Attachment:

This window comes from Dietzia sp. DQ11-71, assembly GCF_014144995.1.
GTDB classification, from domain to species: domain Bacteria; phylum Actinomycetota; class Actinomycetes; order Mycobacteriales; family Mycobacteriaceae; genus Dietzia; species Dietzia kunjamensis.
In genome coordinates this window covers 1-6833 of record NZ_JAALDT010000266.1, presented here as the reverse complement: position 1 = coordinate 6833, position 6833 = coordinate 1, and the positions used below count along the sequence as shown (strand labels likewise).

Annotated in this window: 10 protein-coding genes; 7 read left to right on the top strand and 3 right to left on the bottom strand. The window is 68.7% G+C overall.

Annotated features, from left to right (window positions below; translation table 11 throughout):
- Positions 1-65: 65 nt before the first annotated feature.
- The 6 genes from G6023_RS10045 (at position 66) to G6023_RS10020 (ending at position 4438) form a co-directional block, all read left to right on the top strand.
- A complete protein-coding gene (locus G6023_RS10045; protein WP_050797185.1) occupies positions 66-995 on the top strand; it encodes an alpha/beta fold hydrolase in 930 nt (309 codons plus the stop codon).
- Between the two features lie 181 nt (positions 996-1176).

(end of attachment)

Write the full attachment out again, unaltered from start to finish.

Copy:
This window comes from Dietzia sp. DQ11-71, assembly GCF_014144995.1.
GTDB classification, from domain to species: domain Bacteria; phylum Actinomycetota; class Actinomycetes; order Mycobacteriales; family Mycobacteriaceae; genus Dietzia; species Dietzia kunjamensis.
In genome coordinates this window covers 1-6833 of record NZ_JAALDT010000266.1, presented here as the reverse complement: position 1 = coordinate 6833, position 6833 = coordinate 1, and the positions used below count along the sequence as shown (strand labels likewise).

Annotated in this window: 10 protein-coding genes; 7 read left to right on the top strand and 3 right to left on the bottom strand. The window is 68.7% G+C overall.

Annotated features, from left to right (window positions below; translation table 11 throughout):
- Positions 1-65: 65 nt before the first annotated feature.
- The 6 genes from G6023_RS10045 (at position 66) to G6023_RS10020 (ending at position 4438) form a co-directional block, all read left to right on the top strand.
- A complete protein-coding gene (locus G6023_RS10045; protein WP_050797185.1) occupies positions 66-995 on the top strand; it encodes an alpha/beta fold hydrolase in 930 nt (309 codons plus the stop codon).
- Between the two features lie 181 nt (positions 996-1176).